Making Agribusiness Work: the 5 most impactful things iCRA’s participants learnt!

May 23, 2023

Celebrating an Impactful 8 Months of ‘Making Agribusiness Work’! 

Today we are celebrating a big achievement! The twelve participants from iCRA’s recent edition of the course ‘Making Agribusiness Work’ are receiving their certificates. Ten participants followed iCRA’s 8-month learning trajectory, five of whom are moving on to ‘Making Leadership Work‘ to enhance their leadership skills. Two participants joined us for four months to benefit from the facilitation and coaching modules. 

The participants have been applying new skills to their professional lives since day one. Bolstered by refined practical skills, including conflict management, negotiation, writing quotes, and facilitating workshops, they are prepared to deliver highly impactful agribusiness coaching and training. 

To celebrate, we spoke to six participants about the impact of this course on their professional lives. Keep reading to discover the 5 most impactful things our participants discovered in ‘Making Agribusiness Work’! 


1. Participation promotes impact! 

Oluwatoyin Zaka has developed skills to translate her professional expertise into stronger, more tangible impact for agrifood actors in Nigeria. Working for a research institute and training stakeholders on business development, she endeavors to alleviate poverty by supporting Nigerian farmers to build a stable livelihood. She has found herself grappling with frustration as her hard work failed to create the impact she aspires to. While she recognized the pressing need for innovation in the agri-food sector, she often witnessed these innovative ideas falling short in long-term implementation.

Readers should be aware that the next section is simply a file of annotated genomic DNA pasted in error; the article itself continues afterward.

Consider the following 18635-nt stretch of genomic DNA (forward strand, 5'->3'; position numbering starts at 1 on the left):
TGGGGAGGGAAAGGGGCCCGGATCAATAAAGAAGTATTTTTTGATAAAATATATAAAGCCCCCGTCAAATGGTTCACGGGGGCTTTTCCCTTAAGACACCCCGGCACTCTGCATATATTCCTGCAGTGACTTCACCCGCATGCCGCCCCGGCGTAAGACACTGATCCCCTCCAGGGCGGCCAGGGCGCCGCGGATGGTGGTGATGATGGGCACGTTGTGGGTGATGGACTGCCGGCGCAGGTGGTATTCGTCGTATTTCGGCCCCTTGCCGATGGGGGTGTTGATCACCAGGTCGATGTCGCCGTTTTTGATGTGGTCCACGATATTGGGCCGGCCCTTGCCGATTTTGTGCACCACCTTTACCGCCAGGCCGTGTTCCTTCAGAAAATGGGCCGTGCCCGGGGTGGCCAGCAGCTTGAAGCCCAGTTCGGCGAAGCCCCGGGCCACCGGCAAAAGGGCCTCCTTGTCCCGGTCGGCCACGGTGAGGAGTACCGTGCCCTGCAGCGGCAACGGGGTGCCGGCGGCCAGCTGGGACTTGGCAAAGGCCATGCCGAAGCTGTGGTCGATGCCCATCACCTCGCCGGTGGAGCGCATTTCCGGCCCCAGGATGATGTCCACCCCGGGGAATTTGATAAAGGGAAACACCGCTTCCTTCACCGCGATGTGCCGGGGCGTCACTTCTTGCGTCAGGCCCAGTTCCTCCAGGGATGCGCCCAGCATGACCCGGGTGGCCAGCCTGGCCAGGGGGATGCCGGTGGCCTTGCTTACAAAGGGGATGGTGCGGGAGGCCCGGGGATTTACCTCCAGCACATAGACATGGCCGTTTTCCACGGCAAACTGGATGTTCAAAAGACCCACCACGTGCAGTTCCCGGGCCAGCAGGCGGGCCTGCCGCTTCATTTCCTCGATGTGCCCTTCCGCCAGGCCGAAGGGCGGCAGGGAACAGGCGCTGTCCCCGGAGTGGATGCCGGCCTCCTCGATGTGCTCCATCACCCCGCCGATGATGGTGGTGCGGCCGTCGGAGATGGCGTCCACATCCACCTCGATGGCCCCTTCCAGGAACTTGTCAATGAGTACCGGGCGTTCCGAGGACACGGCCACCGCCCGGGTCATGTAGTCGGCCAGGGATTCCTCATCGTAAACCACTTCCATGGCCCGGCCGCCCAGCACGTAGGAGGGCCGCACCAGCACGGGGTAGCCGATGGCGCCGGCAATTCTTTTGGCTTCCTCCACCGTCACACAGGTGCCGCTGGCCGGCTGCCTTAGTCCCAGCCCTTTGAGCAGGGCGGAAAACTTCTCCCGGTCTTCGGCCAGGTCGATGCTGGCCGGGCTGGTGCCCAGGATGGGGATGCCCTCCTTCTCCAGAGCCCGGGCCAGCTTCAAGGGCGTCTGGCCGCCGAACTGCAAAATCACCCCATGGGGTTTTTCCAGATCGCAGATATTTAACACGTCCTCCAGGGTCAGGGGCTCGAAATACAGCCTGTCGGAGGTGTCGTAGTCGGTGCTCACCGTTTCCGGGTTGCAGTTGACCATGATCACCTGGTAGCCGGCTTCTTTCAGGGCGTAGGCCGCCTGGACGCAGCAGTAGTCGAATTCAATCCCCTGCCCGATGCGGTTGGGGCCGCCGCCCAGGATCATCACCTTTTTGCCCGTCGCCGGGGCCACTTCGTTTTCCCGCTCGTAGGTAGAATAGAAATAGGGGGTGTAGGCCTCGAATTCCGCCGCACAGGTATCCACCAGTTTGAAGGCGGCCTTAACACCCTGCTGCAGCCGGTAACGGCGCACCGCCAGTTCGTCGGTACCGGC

“Many a time l spun into action to solve my clientele’s challenge as soon as l knew their felt need or challenge. And over the years little can be recorded to have been achieved” – Olywatoyin Zaka, Nigeria 

Recalling a previous project in Ijebu, Ogun state, Nigeria, Oluwatoyin described how the team sought to support farmers. The project introduced equipment to enhance the value of the farmer’s products and minimize waste. Yet, to her disappointment, the farmers remained unconvinced by these interventions.  

Oluwatoyin no longer rushes to implement solutions quickly; instead, she recognizes the importance of taking time to accurately assess the needs of her stakeholders. Armed with facilitation techniques and active listening skills, she tailors her expertise to the specific context, enabling her to craft lasting and impactful solutions.  


2. Competitors in business can enter win-win partnerships too. 

Epaphras, an agronomist from Burundi, described his changed mindset since completing ‘Making Agribusiness Work’. He had previously assumed that business competitors are inherently at odds and so can’t collaborate!  He has now witnessed cooperation providing a competitive edge to all parties, even between competitors! 

 Epaphras now also has the facilitation skills necessary to broker such partnerships.  His ambition is to facilitate partnerships in the poultry value chain in Burundi. He notes that there is little willingness amongst actors but will use his strong facilitation skills to trigger motivation and commitment.  

 “Before, I couldn’t even believe that businesspeople who are competing on one product and in the same area could collaborate.” – Epaphras Ndikumana, Burundi 

Iyabo also described his facilitation process as changed.  Searching for common ground and focusing discussions there was invaluable to help him build strong foundations for partnerships.